When considering improving the efficiency of plant operations, the main focus is on production, parcel tracking and operations management.

Control rooms are an essential element for increasing the productivity of industrial plants, as well as for improving the safety of employees. They are spaces where vital information for the efficient operation of plants is visualised and analysed, making decision-making faster and, above all, based more on facts than emotions.

It is also important to provide a comfortable and safe environment for the operators, through an optimised control space.

Discover our recommendations for optimal control rooms in industrial environments:

The management of production processes in the factory

In a process industry, the huge variety of data to be processed, as well as the great diversity of equipment, production variables and software systems make centralised control centres indispensable.

The installation of a dedicated control room allows you to :

  • Connect, collect and visualise data from plant equipment.
  • Easily identify bottlenecks and failure points that generate the most downtime.
  • Display real-time alarms, and program automated actions for them as needed.
  • Separate the hot zone (the production floor) from the cold zone (the control room). Proximity to the reality in the field combined with a more remote analysis and vision makes decisions much more intelligent.

Considerations when designing a factory control room

Space management

Most industrial control rooms require extensive technical equipment and furniture, a large work area and space for monitoring and control devices.
The key is to determine in advance and at the design stage whether you need to concentrate everything in one room or whether several spaces can be used for various aspects of control throughout the facility (production management, crisis management space, machine monitoring, etc.).
If your control room includes a video wall, you will also need to calculate the distance between screens and operators for good visibility, as well as determining the most suitable display technology (LED, Cubes, LCD, automatic brightness adjustment, etc.).

Importance of acoustics

A recurring problem for operators is the level of noise. Working in a noisy environment contributes to reduced productivity and working conditions. It is therefore important to master the acoustics and recognise each noise factor to determine the most suitable design options for the control room.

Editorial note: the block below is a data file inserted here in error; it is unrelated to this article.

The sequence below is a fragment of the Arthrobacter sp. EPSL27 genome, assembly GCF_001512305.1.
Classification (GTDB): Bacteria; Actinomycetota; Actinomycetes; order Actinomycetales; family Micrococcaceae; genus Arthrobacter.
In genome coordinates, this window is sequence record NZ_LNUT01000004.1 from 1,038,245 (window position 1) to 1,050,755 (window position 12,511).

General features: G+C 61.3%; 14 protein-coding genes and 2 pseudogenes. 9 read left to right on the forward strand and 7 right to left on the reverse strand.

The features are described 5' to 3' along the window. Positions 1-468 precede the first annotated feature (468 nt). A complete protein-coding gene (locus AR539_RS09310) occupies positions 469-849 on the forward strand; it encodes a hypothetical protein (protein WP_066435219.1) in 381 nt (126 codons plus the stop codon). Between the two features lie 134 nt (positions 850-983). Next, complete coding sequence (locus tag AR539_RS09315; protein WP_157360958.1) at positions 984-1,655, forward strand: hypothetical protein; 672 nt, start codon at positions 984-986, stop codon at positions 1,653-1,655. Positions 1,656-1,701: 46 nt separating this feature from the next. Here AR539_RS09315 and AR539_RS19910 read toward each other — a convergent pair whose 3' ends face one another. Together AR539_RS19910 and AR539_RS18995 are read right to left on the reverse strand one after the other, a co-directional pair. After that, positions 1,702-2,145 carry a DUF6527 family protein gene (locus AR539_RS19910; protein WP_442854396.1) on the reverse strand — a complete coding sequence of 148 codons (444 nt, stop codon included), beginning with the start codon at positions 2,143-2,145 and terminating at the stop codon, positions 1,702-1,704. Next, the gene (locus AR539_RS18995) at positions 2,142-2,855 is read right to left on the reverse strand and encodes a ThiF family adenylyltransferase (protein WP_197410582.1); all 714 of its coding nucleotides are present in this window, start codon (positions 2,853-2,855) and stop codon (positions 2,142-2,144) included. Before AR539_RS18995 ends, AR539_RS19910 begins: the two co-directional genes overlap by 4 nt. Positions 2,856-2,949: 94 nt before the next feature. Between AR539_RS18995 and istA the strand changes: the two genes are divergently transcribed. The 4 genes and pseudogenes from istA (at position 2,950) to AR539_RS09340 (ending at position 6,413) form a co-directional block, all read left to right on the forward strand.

The ISO 11064 standard states that ambient noise in control centres can range from 30 to 45 decibels. To meet this standard, noise can be reduced by articulating ceiling and wall shapes, and by using sound absorbing materials for ceiling, wall and floor surfaces.
Audible alarms should be restricted to relevant personnel only, or replaced by vibrators and/or visual alarms.

Taking into account the risks inherent to your activity

High and low temperatures, humidity, air quality, and chemical exposure are all hazards that can be found in industrial environments. Depending on the industry in which you operate, the installation of chemical filters, sensors, gas alarms or explosion protection may be essential. For example, Motilde distributes sensors that allow air to be analysed down to the molecule.

Solutions for factory control rooms

Raising your control room for better visibility

Implementing a control room on an elevated structure allows operators to have a better view of the entire plant and production teams. The elevation, combined with large windows, provides an unobstructed view of the facility. The isolated control room also provides a controlled environment: air-conditioned, soundproofed, separated from the high temperature, brightness and noise of the factory.

Improved efficiency with SCADA


Supervisory Control and Data Acquisition (SCADA) systems are used to control, monitor and analyse industrial devices and processes. This visual system consists of software and hardware and allows data to be collected and displayed from industrial equipment. In addition, SCADA systems are designed to integrate sensors or actuators remotely from industrial sites.

The main functions of SCADA are:

  • System monitoring with a global view
  • Automated control of industrial processes and machines, live or remote
  • Data collection and analysis
  • Event and alarm notifications
  • Report generation
An example of SCADA use in a factory

Automated video analysis with VMS

A VMS (Video Management System) is a tool that can be indispensable in a factory. It not only helps to manage cameras and keep an eye on suspicious activity, but also to view recorded video so that suspicions can be investigated.

For example, it is possible to detect anomalies but also to trigger actions according to predefined scenarios.

Visualising data via a video wall

Video walls are essential tools for operators and production managers. They provide them with valuable information, visible on a single display surface.

An example of a video wall. Realisation Motilde

In the context of a high-risk environment, certain technologies (KVM and AV over IP, for instance) make it possible to send and control the content of the video wall display to a remote screen in another room, or fallback room. The aim here is to ensure continuity of information even in the event of an incident compromising the control room.

Whether your project is at the design or implementation stage, do not hesitate to contact Motilde. We will be delighted to discuss your future supervision space: control, supervision, crisis, or command.

Do you want to implement or optimise a control room?

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